Last year alone, LLS funded $34.5 million in research dedicated to myeloma. LLS has distributed nearly $164 million in co-pay assistance to myeloma patients since 2007.
"While great progress has been made in multiple myeloma research, there is still much work to be done. LLS is supporting a large portfolio of research seeking to better understand multiple myeloma, help approved therapies work better and support novel approaches to treatment."
Louis J. DeGennaro, Ph.D., LLS President and CEO
Hear from LLS-funded Researcher
Jonathan Licht, M.D., Director of the UF Health Cancer Center
"On behalf of patients, LLS is investing in a broad spectrum of research and encouraging and sustaining research careers," said Jonathan Licht, M.D., director of the UF Health Cancer Center.
"LLS understands that the advances in therapies that have occurred in leukemia, multiple myeloma and other blood cancers — including new, strategically targeted drugs that attack the molecular abnormalities of these diseases — arise only with a long-term investment in fundamental research into the genetic changes that cause blood cancers. Through our LLS Specialized Center of Research grant, my colleagues and I have discovered a new mechanism behind the development of multiple myeloma, determined new ways of classifying leukemia and stimulated new clinical trials in lymphoma."
ADVANCING THE MOST PROMISING MYELOMA RESEARCH
We are accelerating the most cutting edge research in myeloma to improve outcomes and care for patients.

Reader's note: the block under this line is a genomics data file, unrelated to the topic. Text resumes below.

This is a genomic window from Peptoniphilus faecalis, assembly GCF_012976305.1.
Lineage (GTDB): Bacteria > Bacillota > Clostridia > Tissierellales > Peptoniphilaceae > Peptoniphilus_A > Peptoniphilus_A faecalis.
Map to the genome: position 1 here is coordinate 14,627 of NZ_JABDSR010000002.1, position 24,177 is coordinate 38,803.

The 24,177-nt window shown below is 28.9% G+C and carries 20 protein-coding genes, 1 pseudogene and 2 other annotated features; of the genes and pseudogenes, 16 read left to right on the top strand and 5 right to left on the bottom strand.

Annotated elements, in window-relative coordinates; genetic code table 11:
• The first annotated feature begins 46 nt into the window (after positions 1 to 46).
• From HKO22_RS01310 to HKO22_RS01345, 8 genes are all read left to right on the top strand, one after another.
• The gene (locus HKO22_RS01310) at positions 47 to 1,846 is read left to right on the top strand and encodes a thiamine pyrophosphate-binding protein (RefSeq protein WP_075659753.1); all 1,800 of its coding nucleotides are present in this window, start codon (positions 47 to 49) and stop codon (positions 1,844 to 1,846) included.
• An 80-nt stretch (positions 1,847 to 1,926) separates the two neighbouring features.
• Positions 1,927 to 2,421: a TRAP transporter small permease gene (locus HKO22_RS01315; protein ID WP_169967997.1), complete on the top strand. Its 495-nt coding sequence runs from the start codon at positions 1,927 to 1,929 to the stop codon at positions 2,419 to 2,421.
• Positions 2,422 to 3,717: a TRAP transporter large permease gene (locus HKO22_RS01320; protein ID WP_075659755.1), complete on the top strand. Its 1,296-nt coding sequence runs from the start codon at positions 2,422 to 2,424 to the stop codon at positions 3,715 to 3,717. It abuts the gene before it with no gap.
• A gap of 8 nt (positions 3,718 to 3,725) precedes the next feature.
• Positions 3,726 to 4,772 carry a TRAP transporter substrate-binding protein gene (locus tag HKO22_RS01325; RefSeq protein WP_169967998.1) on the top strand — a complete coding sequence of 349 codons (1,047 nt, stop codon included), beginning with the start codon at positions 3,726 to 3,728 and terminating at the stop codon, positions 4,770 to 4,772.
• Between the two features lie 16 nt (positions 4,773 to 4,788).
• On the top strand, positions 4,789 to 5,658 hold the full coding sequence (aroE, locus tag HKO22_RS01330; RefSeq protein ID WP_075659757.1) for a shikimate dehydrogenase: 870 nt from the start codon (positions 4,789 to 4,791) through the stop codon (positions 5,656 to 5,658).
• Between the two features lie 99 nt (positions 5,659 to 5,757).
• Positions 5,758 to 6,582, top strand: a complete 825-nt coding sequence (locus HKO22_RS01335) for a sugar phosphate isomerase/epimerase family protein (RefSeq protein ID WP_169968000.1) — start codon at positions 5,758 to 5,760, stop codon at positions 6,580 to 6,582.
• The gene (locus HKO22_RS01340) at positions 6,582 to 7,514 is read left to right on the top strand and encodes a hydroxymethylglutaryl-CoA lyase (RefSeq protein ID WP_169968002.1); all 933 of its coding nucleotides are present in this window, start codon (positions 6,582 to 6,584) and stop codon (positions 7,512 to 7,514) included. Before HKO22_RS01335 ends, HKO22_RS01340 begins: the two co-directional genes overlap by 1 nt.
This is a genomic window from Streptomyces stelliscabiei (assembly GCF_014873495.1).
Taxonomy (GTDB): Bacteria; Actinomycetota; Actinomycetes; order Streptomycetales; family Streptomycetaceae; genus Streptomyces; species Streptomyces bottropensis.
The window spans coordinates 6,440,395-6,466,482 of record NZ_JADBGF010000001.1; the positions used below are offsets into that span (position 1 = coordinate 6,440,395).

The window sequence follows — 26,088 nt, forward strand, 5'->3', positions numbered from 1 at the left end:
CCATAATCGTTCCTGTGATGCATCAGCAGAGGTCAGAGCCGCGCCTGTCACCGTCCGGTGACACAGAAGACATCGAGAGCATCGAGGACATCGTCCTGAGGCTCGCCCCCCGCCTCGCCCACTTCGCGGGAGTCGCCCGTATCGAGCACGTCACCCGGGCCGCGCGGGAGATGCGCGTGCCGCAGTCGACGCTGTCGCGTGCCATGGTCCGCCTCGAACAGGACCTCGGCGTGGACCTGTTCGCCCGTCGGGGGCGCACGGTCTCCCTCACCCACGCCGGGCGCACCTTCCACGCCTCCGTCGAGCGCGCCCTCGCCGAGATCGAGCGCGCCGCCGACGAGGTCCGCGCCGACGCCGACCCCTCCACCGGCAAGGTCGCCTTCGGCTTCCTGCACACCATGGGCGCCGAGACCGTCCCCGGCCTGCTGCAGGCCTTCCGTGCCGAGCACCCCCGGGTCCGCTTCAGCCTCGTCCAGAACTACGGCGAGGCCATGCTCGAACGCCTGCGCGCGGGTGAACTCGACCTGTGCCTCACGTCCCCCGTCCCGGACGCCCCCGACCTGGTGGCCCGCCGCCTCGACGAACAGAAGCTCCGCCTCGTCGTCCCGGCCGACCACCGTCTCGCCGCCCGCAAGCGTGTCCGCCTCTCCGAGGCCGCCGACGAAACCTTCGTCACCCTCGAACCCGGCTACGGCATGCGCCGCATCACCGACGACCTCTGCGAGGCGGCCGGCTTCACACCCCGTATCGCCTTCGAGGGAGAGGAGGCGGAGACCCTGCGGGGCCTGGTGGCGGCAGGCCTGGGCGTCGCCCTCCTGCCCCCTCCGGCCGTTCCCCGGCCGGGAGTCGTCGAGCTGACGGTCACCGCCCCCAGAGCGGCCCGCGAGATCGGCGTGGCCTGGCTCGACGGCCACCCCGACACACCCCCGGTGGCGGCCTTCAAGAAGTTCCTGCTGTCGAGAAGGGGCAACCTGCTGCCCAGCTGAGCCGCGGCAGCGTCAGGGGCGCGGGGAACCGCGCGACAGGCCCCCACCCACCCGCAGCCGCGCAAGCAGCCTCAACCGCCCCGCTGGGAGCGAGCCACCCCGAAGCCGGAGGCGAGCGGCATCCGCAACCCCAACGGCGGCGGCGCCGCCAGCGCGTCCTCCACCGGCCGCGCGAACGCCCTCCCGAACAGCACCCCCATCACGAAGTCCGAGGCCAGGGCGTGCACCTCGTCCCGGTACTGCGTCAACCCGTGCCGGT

Dr. Shanmugam is researching an innovative targeted therapy called venetoclax, which is showing promise in multiple myeloma and has already proven to be a game changer for some patients with chronic lymphocytic leukemia and acute myeloid leukemia.
Dr. Ghobrial is focused on transforming the treatment of myeloma through the early detection of precursor blood conditions. Her visionary research aims to uncover treatment strategies that can prevent these conditions from progressing to more serious cancers.
Dr. Yu is developing a novel immunotherapy called chimeric antigen receptor (CAR) T-cell immunotherapy for myeloma. This revolutionary therapy supercharges a patient’s own immune cells to find and attack cancer.
Dr. Orlowski is leading a world-class team of researchers to develop new immunotherapeutic and targeted approaches for the treatment of patients with high-risk subtypes of myeloma.
“What makes The Leukemia & Lymphoma Society so unique is that they really think about the impact of research on patient care. We work closely with LLS to develop and expand our ideas and LLS helps bring our work from the lab to the clinic. This makes a difference for patients every day. With support from LLS, I was able to open a clinic for patients with precursor conditions of myeloma.”